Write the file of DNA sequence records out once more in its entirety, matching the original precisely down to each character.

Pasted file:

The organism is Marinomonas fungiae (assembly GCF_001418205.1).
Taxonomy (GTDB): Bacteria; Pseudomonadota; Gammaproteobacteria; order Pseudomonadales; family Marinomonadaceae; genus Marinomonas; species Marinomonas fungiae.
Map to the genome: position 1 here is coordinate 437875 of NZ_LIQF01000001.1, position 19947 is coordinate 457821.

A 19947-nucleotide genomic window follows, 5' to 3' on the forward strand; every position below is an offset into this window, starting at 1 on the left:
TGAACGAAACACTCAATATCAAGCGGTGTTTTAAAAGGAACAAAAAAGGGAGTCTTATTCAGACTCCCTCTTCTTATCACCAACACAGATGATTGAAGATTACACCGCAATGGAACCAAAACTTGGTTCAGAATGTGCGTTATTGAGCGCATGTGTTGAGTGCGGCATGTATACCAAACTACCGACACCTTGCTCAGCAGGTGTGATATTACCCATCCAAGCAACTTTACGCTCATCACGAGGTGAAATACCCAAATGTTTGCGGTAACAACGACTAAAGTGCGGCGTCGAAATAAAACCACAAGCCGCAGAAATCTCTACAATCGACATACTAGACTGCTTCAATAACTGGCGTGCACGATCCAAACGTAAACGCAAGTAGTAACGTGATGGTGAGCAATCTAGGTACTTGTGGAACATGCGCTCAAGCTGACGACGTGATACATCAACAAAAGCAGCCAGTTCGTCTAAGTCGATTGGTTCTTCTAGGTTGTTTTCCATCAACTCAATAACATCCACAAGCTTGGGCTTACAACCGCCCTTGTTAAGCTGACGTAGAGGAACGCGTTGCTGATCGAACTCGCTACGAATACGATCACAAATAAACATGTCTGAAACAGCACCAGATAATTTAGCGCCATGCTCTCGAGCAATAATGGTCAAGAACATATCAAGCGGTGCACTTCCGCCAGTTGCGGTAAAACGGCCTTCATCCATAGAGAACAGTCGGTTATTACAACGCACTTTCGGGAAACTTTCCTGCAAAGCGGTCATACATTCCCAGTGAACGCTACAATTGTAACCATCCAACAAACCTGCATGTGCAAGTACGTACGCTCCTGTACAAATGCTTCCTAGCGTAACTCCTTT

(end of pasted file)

The organism is Marinomonas fungiae (assembly GCF_001418205.1).
Taxonomy (GTDB): Bacteria; Pseudomonadota; Gammaproteobacteria; order Pseudomonadales; family Marinomonadaceae; genus Marinomonas; species Marinomonas fungiae.
Map to the genome: position 1 here is coordinate 437875 of NZ_LIQF01000001.1, position 19947 is coordinate 457821.

A 19947-nucleotide genomic window follows, 5' to 3' on the forward strand; every position below is an offset into this window, starting at 1 on the left:
TGAACGAAACACTCAATATCAAGCGGTGTTTTAAAAGGAACAAAAAAGGGAGTCTTATTCAGACTCCCTCTTCTTATCACCAACACAGATGATTGAAGATTACACCGCAATGGAACCAAAACTTGGTTCAGAATGTGCGTTATTGAGCGCATGTGTTGAGTGCGGCATGTATACCAAACTACCGACACCTTGCTCAGCAGGTGTGATATTACCCATCCAAGCAACTTTACGCTCATCACGAGGTGAAATACCCAAATGTTTGCGGTAACAACGACTAAAGTGCGGCGTCGAAATAAAACCACAAGCCGCAGAAATCTCTACAATCGACATACTAGACTGCTTCAATAACTGGCGTGCACGATCCAAACGTAAACGCAAGTAGTAACGTGATGGTGAGCAATCTAGGTACTTGTGGAACATGCGCTCAAGCTGACGACGTGATACATCAACAAAAGCAGCCAGTTCGTCTAAGTCGATTGGTTCTTCTAGGTTGTTTTCCATCAACTCAATAACATCCACAAGCTTGGGCTTACAACCGCCCTTGTTAAGCTGACGTAGAGGAACGCGTTGCTGATCGAACTCGCTACGAATACGATCACAAATAAACATGTCTGAAACAGCACCAGATAATTTAGCGCCATGCTCTCGAGCAATAATGGTCAAGAACATATCAAGCGGTGCACTTCCGCCAGTTGCGGTAAAACGGCCTTCATCCATAGAGAACAGTCGGTTATTACAACGCACTTTCGGGAAACTTTCCTGCAAAGCGGTCATACATTCCCAGTGAACGCTACAATTGTAACCATCCAACAAACCTGCATGTGCAAGTACGTACGCTCCTGTACAAATGCTTCCTAGCGTAACTCCTTT